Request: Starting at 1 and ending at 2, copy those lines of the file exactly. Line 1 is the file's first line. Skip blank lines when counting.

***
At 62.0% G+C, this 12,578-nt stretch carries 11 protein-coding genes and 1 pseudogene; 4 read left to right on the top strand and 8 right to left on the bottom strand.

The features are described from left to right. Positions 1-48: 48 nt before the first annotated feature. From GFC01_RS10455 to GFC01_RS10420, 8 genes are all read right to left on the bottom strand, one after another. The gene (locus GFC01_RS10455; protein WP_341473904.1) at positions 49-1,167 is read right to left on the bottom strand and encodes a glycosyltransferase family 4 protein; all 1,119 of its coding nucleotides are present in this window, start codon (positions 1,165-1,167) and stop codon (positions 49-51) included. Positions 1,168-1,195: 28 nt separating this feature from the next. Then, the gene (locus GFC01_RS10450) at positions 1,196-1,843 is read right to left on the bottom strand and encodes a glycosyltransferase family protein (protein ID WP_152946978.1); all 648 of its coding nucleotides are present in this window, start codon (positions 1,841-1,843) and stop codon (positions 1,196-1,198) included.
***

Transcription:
At 62.0% G+C, this 12,578-nt stretch carries 11 protein-coding genes and 1 pseudogene; 4 read left to right on the top strand and 8 right to left on the bottom strand.

The features are described from left to right. Positions 1-48: 48 nt before the first annotated feature. From GFC01_RS10455 to GFC01_RS10420, 8 genes are all read right to left on the bottom strand, one after another. The gene (locus GFC01_RS10455; protein WP_341473904.1) at positions 49-1,167 is read right to left on the bottom strand and encodes a glycosyltransferase family 4 protein; all 1,119 of its coding nucleotides are present in this window, start codon (positions 1,165-1,167) and stop codon (positions 49-51) included. Positions 1,168-1,195: 28 nt separating this feature from the next. Then, the gene (locus GFC01_RS10450) at positions 1,196-1,843 is read right to left on the bottom strand and encodes a glycosyltransferase family protein (protein ID WP_152946978.1); all 648 of its coding nucleotides are present in this window, start codon (positions 1,841-1,843) and stop codon (positions 1,196-1,198) included.